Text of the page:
Did you know that sleep can make you thinner? While many people know that poor sleep is linked to health conditions like hypertension, diabetes and coronary artery disease; weight gain and obesity were off the list…until now.
A recent study of twins from the University of Washington demonstrated that sleeping less than seven hours a night on a regular basis is associated with an increased body mass index (BMI) – the measurement used by doctors to determine obesity.
What the researchers observed was that genetic predispositions for weight gain were enhanced among those getting “short sleep” of less than seven hours a night. Conversely, those who slept eight hours a night or longer had a lower BMI.
“Sometimes a tough problem can keep you up at night. In the case of being overweight, I suggest sleeping on it,” said Dr. Terrence Moore MD, Director of the 4BetterSleep Centers in the Park Cities area. “Getting eight hours a night makes weight loss and keeping trim easier.”
The reason for this is primarily hormonal. Insufficient sleep alters your metabolism, according to Dr. Moore. It increases hormones that stimulate appetite and decreases the hormone Leptin, which tells your brain you are full. Even worse, you crave sugar and carbohydrates, not broccoli – a consequence that will continue during your next sleepy day encouraging even more junk food cravings.
“The late-night munchies are biological consequences of sleep loss, not lack of willpower,” notes Dr. Moore.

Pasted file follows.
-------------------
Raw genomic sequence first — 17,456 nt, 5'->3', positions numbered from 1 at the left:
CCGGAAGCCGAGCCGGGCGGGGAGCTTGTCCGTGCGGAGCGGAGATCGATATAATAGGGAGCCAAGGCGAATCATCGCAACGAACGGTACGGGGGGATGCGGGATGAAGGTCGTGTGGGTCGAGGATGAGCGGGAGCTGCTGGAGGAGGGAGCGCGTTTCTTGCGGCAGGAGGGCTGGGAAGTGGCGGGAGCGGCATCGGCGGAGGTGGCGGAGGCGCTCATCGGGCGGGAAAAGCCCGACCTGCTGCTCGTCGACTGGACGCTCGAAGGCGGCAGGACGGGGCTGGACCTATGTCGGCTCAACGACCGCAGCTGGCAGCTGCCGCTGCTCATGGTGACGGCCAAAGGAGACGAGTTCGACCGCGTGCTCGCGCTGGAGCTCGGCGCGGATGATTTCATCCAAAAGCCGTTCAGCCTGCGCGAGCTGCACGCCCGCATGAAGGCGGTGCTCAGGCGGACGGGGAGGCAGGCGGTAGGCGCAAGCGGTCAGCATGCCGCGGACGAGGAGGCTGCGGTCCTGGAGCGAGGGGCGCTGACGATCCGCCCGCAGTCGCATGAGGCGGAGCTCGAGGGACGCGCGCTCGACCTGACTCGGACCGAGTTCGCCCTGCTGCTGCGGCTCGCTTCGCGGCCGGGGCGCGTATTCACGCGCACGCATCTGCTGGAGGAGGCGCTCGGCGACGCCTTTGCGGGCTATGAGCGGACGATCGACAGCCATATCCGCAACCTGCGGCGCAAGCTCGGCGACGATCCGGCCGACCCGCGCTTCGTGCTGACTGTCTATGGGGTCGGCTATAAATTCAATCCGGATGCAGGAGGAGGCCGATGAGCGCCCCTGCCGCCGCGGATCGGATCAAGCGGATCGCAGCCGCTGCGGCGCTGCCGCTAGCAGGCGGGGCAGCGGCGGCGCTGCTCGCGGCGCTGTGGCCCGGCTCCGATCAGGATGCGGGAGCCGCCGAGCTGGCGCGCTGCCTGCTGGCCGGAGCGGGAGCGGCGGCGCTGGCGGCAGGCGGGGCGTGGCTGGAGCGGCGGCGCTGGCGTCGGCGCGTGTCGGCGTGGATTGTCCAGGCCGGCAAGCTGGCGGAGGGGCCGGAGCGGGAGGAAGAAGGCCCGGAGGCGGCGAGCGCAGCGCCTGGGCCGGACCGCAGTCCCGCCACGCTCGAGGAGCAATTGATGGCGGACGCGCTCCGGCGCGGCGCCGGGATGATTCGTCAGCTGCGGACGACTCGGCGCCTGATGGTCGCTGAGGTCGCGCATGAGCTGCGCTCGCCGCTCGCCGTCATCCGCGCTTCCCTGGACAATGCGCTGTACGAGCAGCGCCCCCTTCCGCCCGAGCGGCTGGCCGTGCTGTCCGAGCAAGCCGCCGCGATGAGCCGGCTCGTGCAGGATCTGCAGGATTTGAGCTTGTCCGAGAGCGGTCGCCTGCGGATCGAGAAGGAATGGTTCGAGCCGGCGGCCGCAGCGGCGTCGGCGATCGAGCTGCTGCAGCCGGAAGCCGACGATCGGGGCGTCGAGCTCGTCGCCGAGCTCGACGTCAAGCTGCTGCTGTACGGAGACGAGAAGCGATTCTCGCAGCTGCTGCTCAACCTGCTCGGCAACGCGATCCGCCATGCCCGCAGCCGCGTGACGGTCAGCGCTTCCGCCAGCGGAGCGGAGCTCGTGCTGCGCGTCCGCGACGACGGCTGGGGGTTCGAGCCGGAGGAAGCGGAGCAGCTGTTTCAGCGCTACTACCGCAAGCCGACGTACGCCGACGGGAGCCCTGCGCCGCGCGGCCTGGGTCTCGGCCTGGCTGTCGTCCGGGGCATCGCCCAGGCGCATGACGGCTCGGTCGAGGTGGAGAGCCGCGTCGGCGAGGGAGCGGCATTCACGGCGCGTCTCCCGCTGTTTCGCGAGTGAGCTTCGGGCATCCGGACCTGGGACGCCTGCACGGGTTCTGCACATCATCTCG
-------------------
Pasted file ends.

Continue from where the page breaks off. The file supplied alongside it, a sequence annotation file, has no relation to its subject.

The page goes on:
And it is a huge problem affecting millions of Americans. Average hours of sleep per night have decreased by 1.5 hours over the past century – a trend that is accelerating. Since 2001, for example, the percentage of people getting approximately eight hours sleep decreased from 38 to 28 percent.
This chronic and widespread lack of sleep may be an important factor in the ballooning epidemic of obesity. Sufficient sleep can be a powerful weight loss tool by increasing the body’s natural appetite control and curbing junk cravings.
“While one or two late nights won’t necessarily affect your weight,” said Dr. Moore. “Habitual sleeplessness is a health risk. If you have trouble getting eight hours a night, you may need to see a specialist to find out why and to get back on track – for your weight and your health.”
Not sure if you have a sleep problem? Take an online sleep quiz. Learn more about sleep disorders and/or arrange for a sleep study by calling 214-466-7222 or at www.4bettersleep.com.
P. Terrence Moore, M.D.
4Better Sleep Centers
Wake Up to Life Again
8722 Greenville Ave #102
Dallas, Texas 75243